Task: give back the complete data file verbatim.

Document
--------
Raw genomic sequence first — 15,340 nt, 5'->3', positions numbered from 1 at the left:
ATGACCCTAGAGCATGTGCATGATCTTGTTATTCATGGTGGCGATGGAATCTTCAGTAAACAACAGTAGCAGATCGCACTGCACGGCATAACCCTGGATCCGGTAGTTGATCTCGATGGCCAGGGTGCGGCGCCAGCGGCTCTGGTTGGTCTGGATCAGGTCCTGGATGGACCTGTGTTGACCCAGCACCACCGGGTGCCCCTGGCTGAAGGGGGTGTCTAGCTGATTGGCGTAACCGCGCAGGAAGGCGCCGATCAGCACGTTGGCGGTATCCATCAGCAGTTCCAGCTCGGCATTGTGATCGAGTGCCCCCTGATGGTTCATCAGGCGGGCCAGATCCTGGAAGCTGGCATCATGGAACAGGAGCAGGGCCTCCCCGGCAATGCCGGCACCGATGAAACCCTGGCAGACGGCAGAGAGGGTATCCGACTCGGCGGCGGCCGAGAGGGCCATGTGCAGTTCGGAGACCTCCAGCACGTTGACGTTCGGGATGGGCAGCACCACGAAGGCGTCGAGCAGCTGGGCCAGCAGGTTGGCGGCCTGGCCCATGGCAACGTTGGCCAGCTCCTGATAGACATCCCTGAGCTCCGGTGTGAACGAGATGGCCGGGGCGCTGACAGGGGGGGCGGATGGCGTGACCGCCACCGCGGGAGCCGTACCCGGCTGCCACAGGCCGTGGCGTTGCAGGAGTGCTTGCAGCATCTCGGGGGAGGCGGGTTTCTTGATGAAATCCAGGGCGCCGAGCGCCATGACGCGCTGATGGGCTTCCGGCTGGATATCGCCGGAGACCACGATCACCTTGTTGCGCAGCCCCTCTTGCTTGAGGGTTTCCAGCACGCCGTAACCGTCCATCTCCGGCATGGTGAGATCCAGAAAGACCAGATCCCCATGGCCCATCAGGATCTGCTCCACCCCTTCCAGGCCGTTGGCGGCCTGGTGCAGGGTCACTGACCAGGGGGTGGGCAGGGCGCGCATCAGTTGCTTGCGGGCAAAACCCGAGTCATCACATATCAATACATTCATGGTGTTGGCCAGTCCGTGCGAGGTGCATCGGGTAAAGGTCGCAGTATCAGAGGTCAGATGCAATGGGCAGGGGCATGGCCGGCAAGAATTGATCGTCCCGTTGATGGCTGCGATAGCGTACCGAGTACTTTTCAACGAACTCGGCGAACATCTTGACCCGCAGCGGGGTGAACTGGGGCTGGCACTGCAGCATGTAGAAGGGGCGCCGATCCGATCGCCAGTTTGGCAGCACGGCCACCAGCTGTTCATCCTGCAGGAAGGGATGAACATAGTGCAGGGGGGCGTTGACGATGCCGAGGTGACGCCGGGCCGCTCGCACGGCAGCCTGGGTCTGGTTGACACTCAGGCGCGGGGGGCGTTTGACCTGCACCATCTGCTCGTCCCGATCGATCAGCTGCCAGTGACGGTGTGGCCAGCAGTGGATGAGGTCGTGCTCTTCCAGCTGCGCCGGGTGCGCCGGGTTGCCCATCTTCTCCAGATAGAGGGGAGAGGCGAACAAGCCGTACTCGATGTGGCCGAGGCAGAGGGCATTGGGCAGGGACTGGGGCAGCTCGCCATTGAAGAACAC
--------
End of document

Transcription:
Raw genomic sequence first — 15,340 nt, 5'->3', positions numbered from 1 at the left:
ATGACCCTAGAGCATGTGCATGATCTTGTTATTCATGGTGGCGATGGAATCTTCAGTAAACAACAGTAGCAGATCGCACTGCACGGCATAACCCTGGATCCGGTAGTTGATCTCGATGGCCAGGGTGCGGCGCCAGCGGCTCTGGTTGGTCTGGATCAGGTCCTGGATGGACCTGTGTTGACCCAGCACCACCGGGTGCCCCTGGCTGAAGGGGGTGTCTAGCTGATTGGCGTAACCGCGCAGGAAGGCGCCGATCAGCACGTTGGCGGTATCCATCAGCAGTTCCAGCTCGGCATTGTGATCGAGTGCCCCCTGATGGTTCATCAGGCGGGCCAGATCCTGGAAGCTGGCATCATGGAACAGGAGCAGGGCCTCCCCGGCAATGCCGGCACCGATGAAACCCTGGCAGACGGCAGAGAGGGTATCCGACTCGGCGGCGGCCGAGAGGGCCATGTGCAGTTCGGAGACCTCCAGCACGTTGACGTTCGGGATGGGCAGCACCACGAAGGCGTCGAGCAGCTGGGCCAGCAGGTTGGCGGCCTGGCCCATGGCAACGTTGGCCAGCTCCTGATAGACATCCCTGAGCTCCGGTGTGAACGAGATGGCCGGGGCGCTGACAGGGGGGGCGGATGGCGTGACCGCCACCGCGGGAGCCGTACCCGGCTGCCACAGGCCGTGGCGTTGCAGGAGTGCTTGCAGCATCTCGGGGGAGGCGGGTTTCTTGATGAAATCCAGGGCGCCGAGCGCCATGACGCGCTGATGGGCTTCCGGCTGGATATCGCCGGAGACCACGATCACCTTGTTGCGCAGCCCCTCTTGCTTGAGGGTTTCCAGCACGCCGTAACCGTCCATCTCCGGCATGGTGAGATCCAGAAAGACCAGATCCCCATGGCCCATCAGGATCTGCTCCACCCCTTCCAGGCCGTTGGCGGCCTGGTGCAGGGTCACTGACCAGGGGGTGGGCAGGGCGCGCATCAGTTGCTTGCGGGCAAAACCCGAGTCATCACATATCAATACATTCATGGTGTTGGCCAGTCCGTGCGAGGTGCATCGGGTAAAGGTCGCAGTATCAGAGGTCAGATGCAATGGGCAGGGGCATGGCCGGCAAGAATTGATCGTCCCGTTGATGGCTGCGATAGCGTACCGAGTACTTTTCAACGAACTCGGCGAACATCTTGACCCGCAGCGGGGTGAACTGGGGCTGGCACTGCAGCATGTAGAAGGGGCGCCGATCCGATCGCCAGTTTGGCAGCACGGCCACCAGCTGTTCATCCTGCAGGAAGGGATGAACATAGTGCAGGGGGGCGTTGACGATGCCGAGGTGACGCCGGGCCGCTCGCACGGCAGCCTGGGTCTGGTTGACACTCAGGCGCGGGGGGCGTTTGACCTGCACCATCTGCTCGTCCCGATCGATCAGCTGCCAGTGACGGTGTGGCCAGCAGTGGATGAGGTCGTGCTCTTCCAGCTGCGCCGGGTGCGCCGGGTTGCCCATCTTCTCCAGATAGAGGGGAGAGGCGAACAAGCCGTACTCGATGTGGCCGAGGCAGAGGGCATTGGGCAGGGACTGGGGCAGCTCGCCATTGAAGAACAC